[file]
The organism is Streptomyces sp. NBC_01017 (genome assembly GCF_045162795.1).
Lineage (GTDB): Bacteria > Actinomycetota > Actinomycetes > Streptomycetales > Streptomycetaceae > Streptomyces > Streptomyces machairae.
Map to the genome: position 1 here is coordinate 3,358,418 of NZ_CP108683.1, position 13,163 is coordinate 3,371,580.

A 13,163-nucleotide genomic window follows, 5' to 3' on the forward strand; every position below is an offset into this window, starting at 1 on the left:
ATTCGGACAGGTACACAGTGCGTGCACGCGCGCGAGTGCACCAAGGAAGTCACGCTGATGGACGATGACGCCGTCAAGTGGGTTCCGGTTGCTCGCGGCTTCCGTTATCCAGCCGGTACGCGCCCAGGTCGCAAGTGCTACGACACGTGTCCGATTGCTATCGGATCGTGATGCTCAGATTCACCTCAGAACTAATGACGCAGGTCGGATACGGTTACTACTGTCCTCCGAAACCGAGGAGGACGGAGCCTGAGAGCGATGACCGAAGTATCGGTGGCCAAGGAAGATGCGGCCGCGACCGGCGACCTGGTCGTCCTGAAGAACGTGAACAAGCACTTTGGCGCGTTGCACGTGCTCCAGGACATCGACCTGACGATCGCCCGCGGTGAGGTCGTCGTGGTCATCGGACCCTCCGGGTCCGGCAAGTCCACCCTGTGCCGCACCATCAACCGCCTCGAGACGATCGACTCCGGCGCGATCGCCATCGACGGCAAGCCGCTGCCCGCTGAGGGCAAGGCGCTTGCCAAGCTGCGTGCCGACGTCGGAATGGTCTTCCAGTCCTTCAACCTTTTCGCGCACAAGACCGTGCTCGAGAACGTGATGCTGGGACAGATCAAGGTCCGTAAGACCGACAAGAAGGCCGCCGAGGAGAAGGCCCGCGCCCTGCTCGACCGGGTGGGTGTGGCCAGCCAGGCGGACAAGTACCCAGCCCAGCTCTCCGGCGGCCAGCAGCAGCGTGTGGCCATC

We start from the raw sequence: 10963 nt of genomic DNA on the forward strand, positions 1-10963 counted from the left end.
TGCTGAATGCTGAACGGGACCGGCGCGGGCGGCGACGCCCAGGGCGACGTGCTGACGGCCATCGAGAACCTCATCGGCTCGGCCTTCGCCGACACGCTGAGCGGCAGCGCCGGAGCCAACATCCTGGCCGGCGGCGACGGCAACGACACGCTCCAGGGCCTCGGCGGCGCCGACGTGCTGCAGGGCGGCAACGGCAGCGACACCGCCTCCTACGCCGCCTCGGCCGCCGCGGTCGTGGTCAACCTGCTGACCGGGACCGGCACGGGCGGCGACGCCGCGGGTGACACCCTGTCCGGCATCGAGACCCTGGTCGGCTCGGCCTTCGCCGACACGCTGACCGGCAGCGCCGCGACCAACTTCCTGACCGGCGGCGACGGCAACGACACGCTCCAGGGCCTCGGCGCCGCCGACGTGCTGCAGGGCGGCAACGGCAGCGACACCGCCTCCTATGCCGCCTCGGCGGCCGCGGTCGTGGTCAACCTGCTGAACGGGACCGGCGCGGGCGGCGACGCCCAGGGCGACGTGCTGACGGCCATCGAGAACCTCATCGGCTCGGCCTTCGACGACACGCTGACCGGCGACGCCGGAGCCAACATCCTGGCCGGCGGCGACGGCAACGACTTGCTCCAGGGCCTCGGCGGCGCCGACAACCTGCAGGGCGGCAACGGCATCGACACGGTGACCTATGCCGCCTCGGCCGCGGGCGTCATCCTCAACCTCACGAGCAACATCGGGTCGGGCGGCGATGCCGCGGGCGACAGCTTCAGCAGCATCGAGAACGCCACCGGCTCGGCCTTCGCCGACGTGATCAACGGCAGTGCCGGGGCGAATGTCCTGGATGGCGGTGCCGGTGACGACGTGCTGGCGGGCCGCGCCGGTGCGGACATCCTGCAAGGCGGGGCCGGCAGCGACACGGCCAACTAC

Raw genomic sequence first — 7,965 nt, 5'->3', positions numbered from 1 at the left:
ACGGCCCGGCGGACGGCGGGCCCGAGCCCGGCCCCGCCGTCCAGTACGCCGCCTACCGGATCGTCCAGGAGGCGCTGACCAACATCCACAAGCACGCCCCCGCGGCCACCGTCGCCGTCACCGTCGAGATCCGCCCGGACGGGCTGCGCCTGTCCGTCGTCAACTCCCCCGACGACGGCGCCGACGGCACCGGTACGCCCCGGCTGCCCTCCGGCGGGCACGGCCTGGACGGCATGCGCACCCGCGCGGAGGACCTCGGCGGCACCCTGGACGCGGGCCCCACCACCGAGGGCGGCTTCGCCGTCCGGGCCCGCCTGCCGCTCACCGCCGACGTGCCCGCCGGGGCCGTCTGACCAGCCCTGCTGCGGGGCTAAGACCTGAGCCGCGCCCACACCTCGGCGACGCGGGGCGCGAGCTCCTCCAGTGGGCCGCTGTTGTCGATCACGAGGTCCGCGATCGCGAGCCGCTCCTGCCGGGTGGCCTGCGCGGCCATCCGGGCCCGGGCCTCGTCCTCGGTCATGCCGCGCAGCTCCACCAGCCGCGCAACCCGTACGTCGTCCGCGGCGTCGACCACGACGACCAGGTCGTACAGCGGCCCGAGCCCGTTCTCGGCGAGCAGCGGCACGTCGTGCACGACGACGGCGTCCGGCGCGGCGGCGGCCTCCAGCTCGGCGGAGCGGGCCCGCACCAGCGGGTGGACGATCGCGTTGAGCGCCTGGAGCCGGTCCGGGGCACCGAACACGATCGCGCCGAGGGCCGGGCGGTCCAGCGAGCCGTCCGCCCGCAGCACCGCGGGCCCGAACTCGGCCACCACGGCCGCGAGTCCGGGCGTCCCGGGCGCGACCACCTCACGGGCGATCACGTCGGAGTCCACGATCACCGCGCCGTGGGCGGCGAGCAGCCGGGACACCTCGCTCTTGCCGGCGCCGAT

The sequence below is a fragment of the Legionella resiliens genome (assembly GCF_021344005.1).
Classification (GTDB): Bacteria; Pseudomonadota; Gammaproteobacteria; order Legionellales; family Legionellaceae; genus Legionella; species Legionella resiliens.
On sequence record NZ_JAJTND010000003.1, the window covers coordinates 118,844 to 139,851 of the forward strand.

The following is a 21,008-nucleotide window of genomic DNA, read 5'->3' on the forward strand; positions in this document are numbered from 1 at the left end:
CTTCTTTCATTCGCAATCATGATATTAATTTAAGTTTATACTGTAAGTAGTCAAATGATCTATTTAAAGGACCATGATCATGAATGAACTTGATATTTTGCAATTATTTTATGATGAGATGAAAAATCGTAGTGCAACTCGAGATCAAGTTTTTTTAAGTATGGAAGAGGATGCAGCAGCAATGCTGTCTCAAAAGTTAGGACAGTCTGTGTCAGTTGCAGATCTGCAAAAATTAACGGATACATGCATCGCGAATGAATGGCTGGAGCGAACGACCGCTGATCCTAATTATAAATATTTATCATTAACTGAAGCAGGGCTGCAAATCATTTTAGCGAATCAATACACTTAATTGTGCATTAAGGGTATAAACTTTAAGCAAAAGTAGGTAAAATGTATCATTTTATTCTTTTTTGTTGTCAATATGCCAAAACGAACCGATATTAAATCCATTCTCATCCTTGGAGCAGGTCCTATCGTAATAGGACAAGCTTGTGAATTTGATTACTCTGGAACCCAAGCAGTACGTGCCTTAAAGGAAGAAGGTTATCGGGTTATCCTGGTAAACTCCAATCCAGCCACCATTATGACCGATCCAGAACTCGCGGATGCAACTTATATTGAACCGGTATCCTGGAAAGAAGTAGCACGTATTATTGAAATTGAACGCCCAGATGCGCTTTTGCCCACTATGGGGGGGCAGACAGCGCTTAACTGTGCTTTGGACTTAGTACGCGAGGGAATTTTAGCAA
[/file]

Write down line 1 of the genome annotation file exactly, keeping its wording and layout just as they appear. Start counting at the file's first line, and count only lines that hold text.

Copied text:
The organism is Streptomyces sp. NBC_01017 (genome assembly GCF_045162795.1).